These care issues are not only complex in terms of the specific problems they pose to patients, providers, and caregivers, but they are often interrelated with one another in ways that directly affect numerous aspects of health and well-being. For example, an older adult with cognitive impairment may not only be dealing with memory problems, but also with difficulties remembering to take their medications. If their cognitive impairment is severe, it may also result in depression and social isolation because they are no longer able to make effective use of their social networks. Additionally, functional decline or impairments that reduce mobility may contribute to increased falls among older adults, as they lose their ability to move independently and maintain balance. Moreover, these individuals may receive uncoordinated care from multiple community-based health-care providers, and may transition among care settings in response to acute health events, such as falls.

Advances in computing and communications technologies have led to the development of aging services technologies (ASTs) aimed at addressing these and other care issues that are common among older adults and people with disabilities. The specific impacts that these care issues have on patients and caregivers, as well as providers’ growing need for access to timely, tailored patient information that provides insight into these specific problems has resulted in the development of a wide array of ASTs that seek to address one or more of the care issues explored in this report. Some of these ASTs are designed for consumers (i.e., older adults, persons with disabilities, or their caregivers), others target health-care professionals, and still others are meant to be used by both. Medication management technologies are an example of consumer-focused products; computerized physician order entry (CPOE) is an example of a provider-focused technology; and remote patient monitoring (RPM) technologies serve both by transmitting patient data to providers for review and interpretation. As a result, some ASTs are utilized primarily in the community, some in provider settings, and some in both. Further, some of these technologies aim to detect the signs of unfavorable health symptoms, some aim to prevent onset or progression of disease, and others focus on treatment.

Numerous consumer-focused ASTs are available to address these complexities and many either interact with or have the capacity to interact with forms of health information technology (IT) such as electronic health records (EHR) that are maintained by providers. Understanding the interplay of ASTs and health IT is important because it provides insight into how the full capacity of both ASTs and health IT can be realized to support the needs of older and disabled individuals. Despite the great potential for ASTs to enhance quality of life and independence, development and adoption have been slow and, for some technologies, sustained use among adopters is challenging. Nonetheless, a number of strategies are available that can begin to address these barriers and promote increased development, adoption, and use.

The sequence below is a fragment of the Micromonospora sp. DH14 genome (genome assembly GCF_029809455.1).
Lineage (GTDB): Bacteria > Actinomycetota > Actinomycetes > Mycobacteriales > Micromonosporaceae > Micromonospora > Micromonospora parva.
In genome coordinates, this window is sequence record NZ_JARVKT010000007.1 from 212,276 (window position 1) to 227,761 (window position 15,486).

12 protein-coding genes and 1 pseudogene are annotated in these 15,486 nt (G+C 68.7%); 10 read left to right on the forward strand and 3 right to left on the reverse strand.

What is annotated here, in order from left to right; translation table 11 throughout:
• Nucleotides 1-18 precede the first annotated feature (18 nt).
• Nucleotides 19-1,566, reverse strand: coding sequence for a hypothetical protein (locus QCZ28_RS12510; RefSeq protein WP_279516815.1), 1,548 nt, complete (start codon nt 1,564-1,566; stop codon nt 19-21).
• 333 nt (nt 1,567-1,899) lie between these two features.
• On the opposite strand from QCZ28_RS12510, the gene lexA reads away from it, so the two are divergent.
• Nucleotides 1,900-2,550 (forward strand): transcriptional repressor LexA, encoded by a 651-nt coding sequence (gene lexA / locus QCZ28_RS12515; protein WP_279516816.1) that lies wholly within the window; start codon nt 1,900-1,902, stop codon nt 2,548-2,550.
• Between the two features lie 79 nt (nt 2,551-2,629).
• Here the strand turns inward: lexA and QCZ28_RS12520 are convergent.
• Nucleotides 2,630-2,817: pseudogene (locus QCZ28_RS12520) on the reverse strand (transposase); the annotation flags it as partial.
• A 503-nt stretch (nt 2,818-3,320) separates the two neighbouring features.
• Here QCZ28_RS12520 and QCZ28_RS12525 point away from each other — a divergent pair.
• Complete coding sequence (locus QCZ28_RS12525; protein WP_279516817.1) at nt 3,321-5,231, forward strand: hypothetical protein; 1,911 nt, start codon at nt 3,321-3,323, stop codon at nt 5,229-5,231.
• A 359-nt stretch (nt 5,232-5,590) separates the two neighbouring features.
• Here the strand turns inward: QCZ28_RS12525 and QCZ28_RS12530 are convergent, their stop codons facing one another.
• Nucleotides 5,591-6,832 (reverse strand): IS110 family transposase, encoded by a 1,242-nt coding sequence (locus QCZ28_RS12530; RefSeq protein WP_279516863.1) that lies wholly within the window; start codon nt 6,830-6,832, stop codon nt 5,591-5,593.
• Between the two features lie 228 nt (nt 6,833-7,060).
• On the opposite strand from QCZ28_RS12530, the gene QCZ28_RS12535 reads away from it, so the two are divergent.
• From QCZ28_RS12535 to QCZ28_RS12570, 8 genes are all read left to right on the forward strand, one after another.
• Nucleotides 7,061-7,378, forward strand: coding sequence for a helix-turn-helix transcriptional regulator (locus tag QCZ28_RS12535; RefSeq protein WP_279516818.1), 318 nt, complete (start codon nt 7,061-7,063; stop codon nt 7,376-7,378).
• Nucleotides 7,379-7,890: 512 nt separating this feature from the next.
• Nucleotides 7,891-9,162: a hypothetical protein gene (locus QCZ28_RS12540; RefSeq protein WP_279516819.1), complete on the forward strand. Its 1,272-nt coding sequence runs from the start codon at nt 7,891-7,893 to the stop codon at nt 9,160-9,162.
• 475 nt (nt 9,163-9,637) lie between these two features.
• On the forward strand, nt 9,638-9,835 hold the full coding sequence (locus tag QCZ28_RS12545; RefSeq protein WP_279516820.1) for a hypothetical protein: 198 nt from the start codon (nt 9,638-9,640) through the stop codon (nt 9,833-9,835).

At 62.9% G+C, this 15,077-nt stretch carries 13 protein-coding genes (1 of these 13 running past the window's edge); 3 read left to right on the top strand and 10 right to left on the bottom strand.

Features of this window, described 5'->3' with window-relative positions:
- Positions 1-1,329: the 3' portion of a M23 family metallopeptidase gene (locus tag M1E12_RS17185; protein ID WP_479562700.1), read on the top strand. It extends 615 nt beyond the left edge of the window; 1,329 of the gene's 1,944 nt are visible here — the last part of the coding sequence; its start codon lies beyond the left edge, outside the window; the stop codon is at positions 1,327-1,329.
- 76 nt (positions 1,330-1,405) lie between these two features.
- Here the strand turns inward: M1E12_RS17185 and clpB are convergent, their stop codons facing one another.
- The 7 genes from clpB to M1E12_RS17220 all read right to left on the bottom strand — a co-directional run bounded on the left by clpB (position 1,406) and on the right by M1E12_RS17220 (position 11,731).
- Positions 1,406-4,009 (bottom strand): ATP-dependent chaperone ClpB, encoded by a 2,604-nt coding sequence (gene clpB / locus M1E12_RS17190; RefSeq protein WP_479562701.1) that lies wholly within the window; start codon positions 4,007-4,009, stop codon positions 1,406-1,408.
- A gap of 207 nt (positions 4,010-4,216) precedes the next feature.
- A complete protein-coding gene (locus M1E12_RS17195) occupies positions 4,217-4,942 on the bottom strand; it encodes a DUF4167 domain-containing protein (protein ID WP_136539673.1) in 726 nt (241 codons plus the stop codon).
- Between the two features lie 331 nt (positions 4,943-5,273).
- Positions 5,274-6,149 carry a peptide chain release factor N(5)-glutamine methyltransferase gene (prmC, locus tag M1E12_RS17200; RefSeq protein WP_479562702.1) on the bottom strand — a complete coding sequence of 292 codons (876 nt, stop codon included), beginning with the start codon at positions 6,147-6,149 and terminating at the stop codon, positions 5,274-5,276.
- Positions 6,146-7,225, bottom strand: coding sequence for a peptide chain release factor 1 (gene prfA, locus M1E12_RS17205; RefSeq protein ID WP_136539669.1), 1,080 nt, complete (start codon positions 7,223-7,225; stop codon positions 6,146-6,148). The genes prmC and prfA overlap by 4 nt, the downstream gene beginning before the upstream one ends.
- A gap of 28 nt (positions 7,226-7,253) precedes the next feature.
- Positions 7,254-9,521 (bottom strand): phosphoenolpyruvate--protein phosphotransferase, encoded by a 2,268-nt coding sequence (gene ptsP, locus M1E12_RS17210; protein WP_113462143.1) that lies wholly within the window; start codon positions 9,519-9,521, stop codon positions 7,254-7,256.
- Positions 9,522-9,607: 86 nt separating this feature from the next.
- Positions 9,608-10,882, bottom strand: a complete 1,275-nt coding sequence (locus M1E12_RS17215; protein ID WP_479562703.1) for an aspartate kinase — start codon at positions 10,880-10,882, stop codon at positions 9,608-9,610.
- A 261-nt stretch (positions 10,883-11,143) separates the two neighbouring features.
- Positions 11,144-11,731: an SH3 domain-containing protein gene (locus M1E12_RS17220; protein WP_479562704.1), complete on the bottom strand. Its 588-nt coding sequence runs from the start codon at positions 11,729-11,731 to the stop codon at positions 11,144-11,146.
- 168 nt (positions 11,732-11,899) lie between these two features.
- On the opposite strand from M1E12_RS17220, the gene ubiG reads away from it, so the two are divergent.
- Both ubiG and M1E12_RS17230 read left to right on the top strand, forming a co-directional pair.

Problems Addressed by Aging Services Technologies

The care issues addressed in this report are associated with an extensive array of problems affecting not only affected individuals (older adults and persons with disabilities), but also the caregivers and health-care providers who provide formal and informal support for them. This study shows that ASTs address a wide variety of problems, some of which are specific to a particular case issue, while others are more general and cut across multiple care issues. As a result, some ASTs are discussed in more than one chapter. For instance, remote monitoring technologies are applicable to a number of care issues in this report and are discussed in the chapters dealing with falls, chronic disease management, and functional decline.

It is generally the case that the specific problems that ASTs address are more varied for affected individuals than they are for providers or caregivers because more ASTs are marketed to, and meant for use by, these individuals than providers or caregivers. For example, a multitude of consumer-focused technologies are currently available for cognitive training, medication management, self-monitoring of physical activity, and chronic disease management. Although there are numerous technology products targeted at providers, these are often large, multi-function systems such as computerized physician order entry (CPOE), computerized decision support (CDS), or electronic health records (EHR), rather than technologies that address specific care issues.

A common problem for many older adults and people with disabilities is a lack of timely feedback on health conditions and risk factors relevant to their clinical and behavioral profiles. The absence of up-to-date, relevant information can inhibit individuals from effectively engaging in risk-reducing or health-promotion behaviors that help them remain independent in the community. Many ASTs are equipped to provide individuals with ongoing information feedback on activities and behaviors related to these care issues. For instance, chronic disease management technologies can provide real-time feedback to users on blood glucose levels and blood pressure, falls prevention technologies help users in ongoing self-monitoring of abnormalities of gait and balance, and medication management technologies provide users with reminders and prompts that help them stay on schedule with their medications. All of these technologies share the goal of providing information on a continuous basis so that users can be more effective in managing their conditions and identifying when risk factors change in a way that signals the need to contact a caregiver or health-care provider. Similarly, basic internet access, as well as social networking sites for older adults and people with disabilities facilitates connections with friends, family, and peers in ways that help maintain and build social networks. The benefits of these technologies cut across many care issues by enhancing social connectedness and overall quality of life, two factors that are often compromised among individuals in these populations.